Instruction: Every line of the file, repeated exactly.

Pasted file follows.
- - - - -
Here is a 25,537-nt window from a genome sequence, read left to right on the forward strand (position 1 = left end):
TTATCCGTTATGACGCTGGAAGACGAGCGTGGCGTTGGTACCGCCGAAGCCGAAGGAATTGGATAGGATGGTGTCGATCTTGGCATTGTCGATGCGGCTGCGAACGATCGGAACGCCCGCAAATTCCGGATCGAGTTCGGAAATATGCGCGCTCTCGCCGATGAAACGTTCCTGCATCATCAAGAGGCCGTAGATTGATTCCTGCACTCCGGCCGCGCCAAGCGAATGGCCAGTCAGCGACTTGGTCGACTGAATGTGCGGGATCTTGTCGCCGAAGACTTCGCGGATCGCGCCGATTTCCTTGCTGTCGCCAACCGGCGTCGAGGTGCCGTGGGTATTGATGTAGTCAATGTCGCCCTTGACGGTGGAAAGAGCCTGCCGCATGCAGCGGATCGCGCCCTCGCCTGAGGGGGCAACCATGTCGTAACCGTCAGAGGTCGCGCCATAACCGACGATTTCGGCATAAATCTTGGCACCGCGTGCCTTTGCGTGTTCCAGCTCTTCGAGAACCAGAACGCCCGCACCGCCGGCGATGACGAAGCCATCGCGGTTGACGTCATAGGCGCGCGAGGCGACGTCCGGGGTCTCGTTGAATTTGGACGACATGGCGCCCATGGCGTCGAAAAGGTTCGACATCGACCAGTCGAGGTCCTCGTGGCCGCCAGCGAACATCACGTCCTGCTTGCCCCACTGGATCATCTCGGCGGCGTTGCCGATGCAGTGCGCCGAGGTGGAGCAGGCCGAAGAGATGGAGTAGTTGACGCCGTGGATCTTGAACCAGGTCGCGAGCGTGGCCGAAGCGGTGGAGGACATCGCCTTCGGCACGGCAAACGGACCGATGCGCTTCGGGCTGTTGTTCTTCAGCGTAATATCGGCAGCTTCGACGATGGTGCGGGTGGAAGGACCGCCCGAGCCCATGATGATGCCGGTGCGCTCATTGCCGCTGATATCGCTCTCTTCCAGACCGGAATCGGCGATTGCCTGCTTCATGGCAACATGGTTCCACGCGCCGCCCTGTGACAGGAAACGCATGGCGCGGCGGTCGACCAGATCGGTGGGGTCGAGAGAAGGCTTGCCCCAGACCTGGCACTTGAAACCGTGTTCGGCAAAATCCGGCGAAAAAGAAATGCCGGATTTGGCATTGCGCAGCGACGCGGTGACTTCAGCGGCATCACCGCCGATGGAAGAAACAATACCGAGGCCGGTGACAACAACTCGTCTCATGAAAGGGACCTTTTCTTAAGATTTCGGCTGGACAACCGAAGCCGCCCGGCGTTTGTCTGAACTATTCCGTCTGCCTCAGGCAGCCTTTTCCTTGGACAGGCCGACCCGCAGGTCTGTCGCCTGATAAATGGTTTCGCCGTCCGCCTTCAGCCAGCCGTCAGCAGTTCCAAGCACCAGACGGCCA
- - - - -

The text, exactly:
Here is a 25,537-nt window from a genome sequence, read left to right on the forward strand (position 1 = left end):
TTATCCGTTATGACGCTGGAAGACGAGCGTGGCGTTGGTACCGCCGAAGCCGAAGGAATTGGATAGGATGGTGTCGATCTTGGCATTGTCGATGCGGCTGCGAACGATCGGAACGCCCGCAAATTCCGGATCGAGTTCGGAAATATGCGCGCTCTCGCCGATGAAACGTTCCTGCATCATCAAGAGGCCGTAGATTGATTCCTGCACTCCGGCCGCGCCAAGCGAATGGCCAGTCAGCGACTTGGTCGACTGAATGTGCGGGATCTTGTCGCCGAAGACTTCGCGGATCGCGCCGATTTCCTTGCTGTCGCCAACCGGCGTCGAGGTGCCGTGGGTATTGATGTAGTCAATGTCGCCCTTGACGGTGGAAAGAGCCTGCCGCATGCAGCGGATCGCGCCCTCGCCTGAGGGGGCAACCATGTCGTAACCGTCAGAGGTCGCGCCATAACCGACGATTTCGGCATAAATCTTGGCACCGCGTGCCTTTGCGTGTTCCAGCTCTTCGAGAACCAGAACGCCCGCACCGCCGGCGATGACGAAGCCATCGCGGTTGACGTCATAGGCGCGCGAGGCGACGTCCGGGGTCTCGTTGAATTTGGACGACATGGCGCCCATGGCGTCGAAAAGGTTCGACATCGACCAGTCGAGGTCCTCGTGGCCGCCAGCGAACATCACGTCCTGCTTGCCCCACTGGATCATCTCGGCGGCGTTGCCGATGCAGTGCGCCGAGGTGGAGCAGGCCGAAGAGATGGAGTAGTTGACGCCGTGGATCTTGAACCAGGTCGCGAGCGTGGCCGAAGCGGTGGAGGACATCGCCTTCGGCACGGCAAACGGACCGATGCGCTTCGGGCTGTTGTTCTTCAGCGTAATATCGGCAGCTTCGACGATGGTGCGGGTGGAAGGACCGCCCGAGCCCATGATGATGCCGGTGCGCTCATTGCCGCTGATATCGCTCTCTTCCAGACCGGAATCGGCGATTGCCTGCTTCATGGCAACATGGTTCCACGCGCCGCCCTGTGACAGGAAACGCATGGCGCGGCGGTCGACCAGATCGGTGGGGTCGAGAGAAGGCTTGCCCCAGACCTGGCACTTGAAACCGTGTTCGGCAAAATCCGGCGAAAAAGAAATGCCGGATTTGGCATTGCGCAGCGACGCGGTGACTTCAGCGGCATCACCGCCGATGGAAGAAACAATACCGAGGCCGGTGACAACAACTCGTCTCATGAAAGGGACCTTTTCTTAAGATTTCGGCTGGACAACCGAAGCCGCCCGGCGTTTGTCTGAACTATTCCGTCTGCCTCAGGCAGCCTTTTCCTTGGACAGGCCGACCCGCAGGTCTGTCGCCTGATAAATGGTTTCGCCGTCCGCCTTCAGCCAGCCGTCAGCAGTTCCAAGCACCAGACGGCCA